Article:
This is where Apple’s iOS has been the most barebones OS of any out there. And this year, iOS 9 is nothing more than recycled Samsung software with new names put on it to deceive Apple customers.
Take “Force Touch”: you touch the screen forcefully to view details without having to open a link or piece of information. Samsung’s had this for some time in a simple long press feature or, with its Air View (which lets you view information while hovering your finger above the display). “Split-screen mode” is nothing more than Samsung’s Multi-Window mode by another name. It’s good that iPad customers and iPhone customers are getting these long-awaited functions, but why would I buy a device for these features when Samsung devices have had them for years? If I spend $700, I’m looking to get something new in my experience that I haven’t had before. Buying the iPhone 6s for these features when I’ve had them for years is the equivalent of buying the same game three times over, with each game being the same thing under a different title. It’s pointless.
iPhone 6s is not worth the price
I’m all for high-priced smartphones, and I prize the high-end experience, but I just don’t think Apple’s iPhone 6s is justified at the current price tag.
I think that there are tiers when it comes to high-end smartphones. For manufacturers who devote their time and energy to crafting new, creative software and hardware, their smartphones should cost more than others. The Galaxy S6 edge, S6 edge+, and Note5 are all justified in their pricing because of 1) the edge on the S6 edge and edge+, and 2) the functionality of the Note5 with the S-Pen. Those smartphones are worth $700. When you stack the iPhone 6s up against them, however, the iPhone 6s is the least functional and feature-packed of the bunch. The only reason why Apple charges $700 for the 16GB iPhone 6s is because it believes that consumers will gladly pay it.
I’ve heard the reasons behind why iPhone fans buy the iPhone (“everything syncs together, fast updates the same day as everyone else, three-year support,” etc.), but I don’t keep most smartphones past two years – so three-year support and fast updates don’t really matter to me all that much. In fact, if I enjoy the experience I get on a device, the update usually arrives before I get bored with the device. With the iPhones I’ve purchased in the past, I’ve been bored with them before the updates– and the updates didn’t even change my ennui. Chrome syncs my content on my devices, and Gmail fills in the rest. With Google’s services, I simply don’t need Apple in my life (even if privacy is the company’s main selling point).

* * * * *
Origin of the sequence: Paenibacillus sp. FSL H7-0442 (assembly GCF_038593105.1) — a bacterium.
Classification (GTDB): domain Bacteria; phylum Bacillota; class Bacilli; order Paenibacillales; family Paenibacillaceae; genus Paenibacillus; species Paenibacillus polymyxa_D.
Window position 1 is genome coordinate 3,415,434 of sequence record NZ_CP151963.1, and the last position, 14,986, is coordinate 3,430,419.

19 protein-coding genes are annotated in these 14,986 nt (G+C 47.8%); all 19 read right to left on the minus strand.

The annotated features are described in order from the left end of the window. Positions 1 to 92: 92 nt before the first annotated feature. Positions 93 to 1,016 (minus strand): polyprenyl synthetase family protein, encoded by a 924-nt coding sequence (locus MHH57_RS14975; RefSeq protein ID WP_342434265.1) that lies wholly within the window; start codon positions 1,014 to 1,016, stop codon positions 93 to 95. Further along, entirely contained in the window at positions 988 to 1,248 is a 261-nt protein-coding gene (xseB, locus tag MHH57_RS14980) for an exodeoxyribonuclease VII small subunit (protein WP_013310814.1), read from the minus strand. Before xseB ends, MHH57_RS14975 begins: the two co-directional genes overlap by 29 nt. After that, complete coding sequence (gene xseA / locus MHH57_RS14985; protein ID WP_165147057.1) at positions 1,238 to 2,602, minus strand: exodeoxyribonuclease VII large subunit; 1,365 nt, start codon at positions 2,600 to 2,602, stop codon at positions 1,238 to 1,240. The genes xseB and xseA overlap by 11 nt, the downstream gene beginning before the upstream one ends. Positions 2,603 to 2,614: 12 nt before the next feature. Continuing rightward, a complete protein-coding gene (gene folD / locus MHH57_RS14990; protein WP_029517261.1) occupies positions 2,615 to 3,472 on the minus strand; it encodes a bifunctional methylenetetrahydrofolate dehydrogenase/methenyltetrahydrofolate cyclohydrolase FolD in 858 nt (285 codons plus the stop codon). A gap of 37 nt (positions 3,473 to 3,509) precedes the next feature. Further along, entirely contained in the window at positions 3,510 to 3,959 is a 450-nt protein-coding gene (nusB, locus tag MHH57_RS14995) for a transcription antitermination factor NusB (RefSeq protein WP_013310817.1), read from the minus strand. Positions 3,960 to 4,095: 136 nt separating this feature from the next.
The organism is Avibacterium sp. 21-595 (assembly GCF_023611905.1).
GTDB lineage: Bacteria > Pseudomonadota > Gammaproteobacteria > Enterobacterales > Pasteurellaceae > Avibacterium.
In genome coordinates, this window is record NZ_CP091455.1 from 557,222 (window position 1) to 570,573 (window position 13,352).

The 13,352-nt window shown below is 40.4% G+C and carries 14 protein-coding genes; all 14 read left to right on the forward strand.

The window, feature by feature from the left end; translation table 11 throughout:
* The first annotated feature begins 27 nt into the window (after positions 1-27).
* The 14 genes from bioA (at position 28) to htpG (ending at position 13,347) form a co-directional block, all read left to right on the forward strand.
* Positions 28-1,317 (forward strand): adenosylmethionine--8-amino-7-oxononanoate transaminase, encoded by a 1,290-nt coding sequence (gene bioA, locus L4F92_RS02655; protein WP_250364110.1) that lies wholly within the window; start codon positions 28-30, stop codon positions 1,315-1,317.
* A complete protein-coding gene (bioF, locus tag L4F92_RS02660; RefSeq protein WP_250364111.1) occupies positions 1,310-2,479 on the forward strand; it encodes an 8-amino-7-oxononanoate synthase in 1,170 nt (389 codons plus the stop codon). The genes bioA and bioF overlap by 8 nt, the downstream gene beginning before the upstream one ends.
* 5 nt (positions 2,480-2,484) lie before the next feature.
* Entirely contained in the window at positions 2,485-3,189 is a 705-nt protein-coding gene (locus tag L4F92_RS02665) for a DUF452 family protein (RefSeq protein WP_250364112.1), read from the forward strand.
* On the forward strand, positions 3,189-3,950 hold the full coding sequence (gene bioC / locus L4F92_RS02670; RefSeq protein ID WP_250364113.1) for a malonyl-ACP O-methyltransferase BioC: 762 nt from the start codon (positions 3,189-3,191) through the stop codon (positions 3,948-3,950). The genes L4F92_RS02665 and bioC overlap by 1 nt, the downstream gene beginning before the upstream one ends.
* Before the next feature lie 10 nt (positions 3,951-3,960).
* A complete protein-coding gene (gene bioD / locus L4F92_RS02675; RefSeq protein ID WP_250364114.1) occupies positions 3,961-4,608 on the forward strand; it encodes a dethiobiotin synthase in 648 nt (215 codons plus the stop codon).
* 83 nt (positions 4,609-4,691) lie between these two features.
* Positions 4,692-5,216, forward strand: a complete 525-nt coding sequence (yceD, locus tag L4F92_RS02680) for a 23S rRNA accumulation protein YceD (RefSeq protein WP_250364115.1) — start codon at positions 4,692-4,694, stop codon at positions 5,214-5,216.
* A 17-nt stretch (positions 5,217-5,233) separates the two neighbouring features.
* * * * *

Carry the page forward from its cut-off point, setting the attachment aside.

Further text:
For me, I refuse to buy the iPhone 6s because the iPhone is the equivalent of Apple’s take on a Nexus device (and my Nexus device sits on my couch until I’m made aware of a new update). I don’t find the barebones OS experience exciting, and that hasn’t changed with the iPhone 6s. For me, at least, loving the iPhone 6s is akin to liking sauerkraut or a pair of pink high heels; those two items may have their share of fans, but they just don’t appeal to me. And I can’t tell myself I like them any more than I can tell myself I like chocolate ice cream when vanilla is my favorite.